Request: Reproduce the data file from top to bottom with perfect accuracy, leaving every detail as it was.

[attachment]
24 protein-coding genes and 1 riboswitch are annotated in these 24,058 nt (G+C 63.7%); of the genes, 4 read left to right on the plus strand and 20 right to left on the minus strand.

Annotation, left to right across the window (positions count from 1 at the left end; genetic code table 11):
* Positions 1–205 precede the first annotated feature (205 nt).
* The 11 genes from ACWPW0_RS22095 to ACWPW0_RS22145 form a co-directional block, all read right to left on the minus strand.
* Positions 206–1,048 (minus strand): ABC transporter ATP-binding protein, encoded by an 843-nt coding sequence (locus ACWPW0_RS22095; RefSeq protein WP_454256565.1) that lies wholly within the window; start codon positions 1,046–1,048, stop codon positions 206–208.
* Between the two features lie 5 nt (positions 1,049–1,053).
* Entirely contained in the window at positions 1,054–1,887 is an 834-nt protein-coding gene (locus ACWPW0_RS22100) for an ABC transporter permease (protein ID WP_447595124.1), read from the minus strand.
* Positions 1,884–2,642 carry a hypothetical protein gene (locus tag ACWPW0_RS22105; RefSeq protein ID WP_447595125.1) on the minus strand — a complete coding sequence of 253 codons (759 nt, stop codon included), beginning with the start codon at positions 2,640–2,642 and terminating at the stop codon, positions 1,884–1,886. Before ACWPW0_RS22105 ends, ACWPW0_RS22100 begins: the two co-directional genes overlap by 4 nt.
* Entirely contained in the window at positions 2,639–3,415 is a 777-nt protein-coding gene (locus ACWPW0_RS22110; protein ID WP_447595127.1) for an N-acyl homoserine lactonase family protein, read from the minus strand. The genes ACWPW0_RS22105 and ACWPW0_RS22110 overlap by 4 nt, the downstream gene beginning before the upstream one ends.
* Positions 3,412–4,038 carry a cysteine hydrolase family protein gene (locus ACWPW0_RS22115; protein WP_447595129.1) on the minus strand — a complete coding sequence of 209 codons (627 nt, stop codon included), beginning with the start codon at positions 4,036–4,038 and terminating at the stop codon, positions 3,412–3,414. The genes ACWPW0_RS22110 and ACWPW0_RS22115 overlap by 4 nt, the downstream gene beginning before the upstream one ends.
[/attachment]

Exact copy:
24 protein-coding genes and 1 riboswitch are annotated in these 24,058 nt (G+C 63.7%); of the genes, 4 read left to right on the plus strand and 20 right to left on the minus strand.

Annotation, left to right across the window (positions count from 1 at the left end; genetic code table 11):
* Positions 1–205 precede the first annotated feature (205 nt).
* The 11 genes from ACWPW0_RS22095 to ACWPW0_RS22145 form a co-directional block, all read right to left on the minus strand.
* Positions 206–1,048 (minus strand): ABC transporter ATP-binding protein, encoded by an 843-nt coding sequence (locus ACWPW0_RS22095; RefSeq protein WP_454256565.1) that lies wholly within the window; start codon positions 1,046–1,048, stop codon positions 206–208.
* Between the two features lie 5 nt (positions 1,049–1,053).
* Entirely contained in the window at positions 1,054–1,887 is an 834-nt protein-coding gene (locus ACWPW0_RS22100) for an ABC transporter permease (protein ID WP_447595124.1), read from the minus strand.
* Positions 1,884–2,642 carry a hypothetical protein gene (locus tag ACWPW0_RS22105; RefSeq protein ID WP_447595125.1) on the minus strand — a complete coding sequence of 253 codons (759 nt, stop codon included), beginning with the start codon at positions 2,640–2,642 and terminating at the stop codon, positions 1,884–1,886. Before ACWPW0_RS22105 ends, ACWPW0_RS22100 begins: the two co-directional genes overlap by 4 nt.
* Entirely contained in the window at positions 2,639–3,415 is a 777-nt protein-coding gene (locus ACWPW0_RS22110; protein ID WP_447595127.1) for an N-acyl homoserine lactonase family protein, read from the minus strand. The genes ACWPW0_RS22105 and ACWPW0_RS22110 overlap by 4 nt, the downstream gene beginning before the upstream one ends.
* Positions 3,412–4,038 carry a cysteine hydrolase family protein gene (locus ACWPW0_RS22115; protein WP_447595129.1) on the minus strand — a complete coding sequence of 209 codons (627 nt, stop codon included), beginning with the start codon at positions 4,036–4,038 and terminating at the stop codon, positions 3,412–3,414. The genes ACWPW0_RS22110 and ACWPW0_RS22115 overlap by 4 nt, the downstream gene beginning before the upstream one ends.